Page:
What is an OLED display?

OLED displays are electronic visual panels that harness organic light-emitting diodes (which, of course, is what the acronym OLED stands for) for their core illumination power. OLED is a type of electroluminescent display technology, in which an organic material layer generates light when molecules in the diode are agitated by an electric current.

As with many other display types, an OLED array can be used to present images, text, video and more on a screen or panel of almost any size, and the technology has been especially prevalent on the high-end home entertainment market over the past few years. Thanks to the unique strengths they deliver in terms of power and performance, OLED screens are also in increasingly widespread use as performance display tools across all industries and sectors today.

In this guide, we’ll look more closely at exactly how OLED panels function, what the main strengths of the technology are when compared with more entry-level alternatives, and some of the brands whose products are currently excelling in a range of professional and industrial display settings.

What is OLED technology?

Most of us are already familiar with standard LEDs, or light-emitting diodes - the small lights you often find included as components on printed circuit boards (PCBs) and electronic instrument panels. They’re also very widely used today in countless forms of modern household illumination, high-end screen technologies, and much more besides.

OLEDs are mechanically comparable to any other standard LED, insofar as:

      • A diode is set up to emit light by being sandwiched between two electrodes with a voltage attached.
      • When power is sent through this component in the form of electricity, it illuminates with a bright, clear light that doesn’t generate any significant heat (or guzzle anything like the power that traditional incandescent lamps do).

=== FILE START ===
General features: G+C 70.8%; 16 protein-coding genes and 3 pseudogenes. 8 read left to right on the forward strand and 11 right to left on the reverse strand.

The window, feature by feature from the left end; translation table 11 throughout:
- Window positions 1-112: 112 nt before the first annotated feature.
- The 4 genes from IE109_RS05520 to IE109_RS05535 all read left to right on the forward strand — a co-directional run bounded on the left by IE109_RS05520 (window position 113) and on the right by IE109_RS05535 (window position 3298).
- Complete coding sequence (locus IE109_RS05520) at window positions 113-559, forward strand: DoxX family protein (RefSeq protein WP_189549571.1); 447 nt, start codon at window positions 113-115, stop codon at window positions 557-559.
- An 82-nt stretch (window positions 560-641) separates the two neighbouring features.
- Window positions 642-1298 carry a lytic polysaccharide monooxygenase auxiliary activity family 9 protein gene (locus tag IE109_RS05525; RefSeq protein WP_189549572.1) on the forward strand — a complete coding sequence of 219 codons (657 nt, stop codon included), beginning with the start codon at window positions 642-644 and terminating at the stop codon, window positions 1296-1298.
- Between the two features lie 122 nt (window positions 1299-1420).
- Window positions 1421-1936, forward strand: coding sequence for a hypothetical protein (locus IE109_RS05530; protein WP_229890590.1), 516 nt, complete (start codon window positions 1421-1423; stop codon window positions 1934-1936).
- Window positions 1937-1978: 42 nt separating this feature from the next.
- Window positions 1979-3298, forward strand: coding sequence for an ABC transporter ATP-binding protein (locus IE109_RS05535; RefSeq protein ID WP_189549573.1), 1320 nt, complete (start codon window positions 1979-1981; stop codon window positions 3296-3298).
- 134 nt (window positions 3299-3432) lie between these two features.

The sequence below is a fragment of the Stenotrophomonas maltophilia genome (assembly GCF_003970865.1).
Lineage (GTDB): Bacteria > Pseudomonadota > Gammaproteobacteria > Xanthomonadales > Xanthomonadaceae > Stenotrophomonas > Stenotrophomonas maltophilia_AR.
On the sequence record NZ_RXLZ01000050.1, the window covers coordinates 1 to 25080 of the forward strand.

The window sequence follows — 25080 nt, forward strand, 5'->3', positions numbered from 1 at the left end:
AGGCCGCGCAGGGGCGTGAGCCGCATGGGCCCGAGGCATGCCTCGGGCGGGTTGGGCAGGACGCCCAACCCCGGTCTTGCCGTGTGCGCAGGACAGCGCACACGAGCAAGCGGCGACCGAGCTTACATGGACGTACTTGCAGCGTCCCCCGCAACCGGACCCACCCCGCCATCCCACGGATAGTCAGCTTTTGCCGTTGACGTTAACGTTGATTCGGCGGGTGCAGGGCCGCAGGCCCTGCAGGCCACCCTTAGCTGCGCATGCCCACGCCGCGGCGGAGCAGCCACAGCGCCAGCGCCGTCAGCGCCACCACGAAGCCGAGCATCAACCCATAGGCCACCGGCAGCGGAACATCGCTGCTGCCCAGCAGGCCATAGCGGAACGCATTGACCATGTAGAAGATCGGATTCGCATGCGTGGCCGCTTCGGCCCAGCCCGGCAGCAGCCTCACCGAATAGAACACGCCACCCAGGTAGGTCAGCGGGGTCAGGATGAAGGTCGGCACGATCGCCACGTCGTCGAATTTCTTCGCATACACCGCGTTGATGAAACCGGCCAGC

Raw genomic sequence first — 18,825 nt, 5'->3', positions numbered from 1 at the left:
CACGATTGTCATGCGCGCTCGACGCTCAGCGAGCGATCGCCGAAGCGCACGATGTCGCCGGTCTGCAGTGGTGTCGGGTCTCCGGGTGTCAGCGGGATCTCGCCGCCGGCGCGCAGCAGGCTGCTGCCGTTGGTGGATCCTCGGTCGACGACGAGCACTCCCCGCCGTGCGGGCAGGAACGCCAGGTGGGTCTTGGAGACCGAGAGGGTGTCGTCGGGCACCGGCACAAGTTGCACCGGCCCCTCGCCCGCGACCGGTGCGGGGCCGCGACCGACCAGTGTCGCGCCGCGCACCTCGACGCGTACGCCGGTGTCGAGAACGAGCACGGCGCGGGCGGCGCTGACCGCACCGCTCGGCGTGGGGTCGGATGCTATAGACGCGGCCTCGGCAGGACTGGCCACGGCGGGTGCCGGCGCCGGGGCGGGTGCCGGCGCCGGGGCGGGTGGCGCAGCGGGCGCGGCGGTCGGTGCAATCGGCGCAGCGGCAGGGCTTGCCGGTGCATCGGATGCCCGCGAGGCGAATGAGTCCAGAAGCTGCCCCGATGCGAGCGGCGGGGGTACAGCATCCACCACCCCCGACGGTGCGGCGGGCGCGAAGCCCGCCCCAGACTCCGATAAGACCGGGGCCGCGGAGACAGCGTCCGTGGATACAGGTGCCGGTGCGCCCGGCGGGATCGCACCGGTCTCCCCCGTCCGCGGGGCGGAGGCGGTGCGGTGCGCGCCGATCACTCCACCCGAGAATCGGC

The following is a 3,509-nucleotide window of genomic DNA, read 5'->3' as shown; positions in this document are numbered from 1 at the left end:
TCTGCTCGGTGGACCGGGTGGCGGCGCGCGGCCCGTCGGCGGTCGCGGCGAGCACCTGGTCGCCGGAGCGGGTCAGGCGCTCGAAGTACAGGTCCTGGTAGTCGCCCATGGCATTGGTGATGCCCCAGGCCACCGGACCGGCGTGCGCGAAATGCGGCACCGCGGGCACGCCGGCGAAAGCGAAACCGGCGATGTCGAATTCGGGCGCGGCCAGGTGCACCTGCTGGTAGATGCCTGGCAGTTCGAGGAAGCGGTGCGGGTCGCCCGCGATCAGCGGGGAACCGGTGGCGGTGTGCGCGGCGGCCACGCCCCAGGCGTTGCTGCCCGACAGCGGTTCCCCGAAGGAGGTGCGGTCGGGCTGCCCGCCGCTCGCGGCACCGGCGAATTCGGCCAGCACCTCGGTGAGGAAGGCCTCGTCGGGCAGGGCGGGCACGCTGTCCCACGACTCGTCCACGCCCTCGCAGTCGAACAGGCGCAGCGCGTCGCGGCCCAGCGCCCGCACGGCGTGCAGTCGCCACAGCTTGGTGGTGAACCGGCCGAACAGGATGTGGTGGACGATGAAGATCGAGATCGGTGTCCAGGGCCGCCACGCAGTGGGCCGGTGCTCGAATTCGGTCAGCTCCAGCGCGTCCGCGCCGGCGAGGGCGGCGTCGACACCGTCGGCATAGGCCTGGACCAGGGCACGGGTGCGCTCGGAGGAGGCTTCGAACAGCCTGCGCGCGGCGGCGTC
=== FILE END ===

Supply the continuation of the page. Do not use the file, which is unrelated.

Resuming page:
• The key difference with an OLED specifically is that the light it gives off is created through the interaction of organic molecules undercurrent.
      • 'Organic’ in this context means carbon-based molecules, which are deposited across a thin film to which the requisite anode and cathode are connected.Midas-matrix-OLED-Display.jpg

Aside from the precise nature of the compounds involved, then, the core principle behind how LEDs/OLEDs themselves work is broadly similar. However, when talking about panel technology, OLED screens differ from standard LED displays in a much more fundamental way:

      • LED screens are a form of LCD, or liquid crystal display. (There’s often major confusion between these two terms, thanks largely to the vagaries of TV brand marketing.)
        • To clarify, LED is really just a subtype of LCD, and an incredibly common one at that. In fact, most modern LCD displays will be LED versions, to the extent that you can almost use the terms interchangeably nowadays - hence the confusion!
        • In a typical LED/LCD display, the LEDs are what provide the backlighting that illuminates pixels beneath the LCD layer of the setup.
      • OLED panels, however, are quite different. When used in a display, OLEDs emit their own light directly to screen from immediately beneath it - to all intents and purposes, they are the pixels being lit up, rather than OLEDs doing the heavy lifting in the background as standard LEDs do.
        • This important distinction enables OLED displays to offer various significant advantages over standard LED technologies, many of which make them far stronger performers across a number of specific criteria and applications.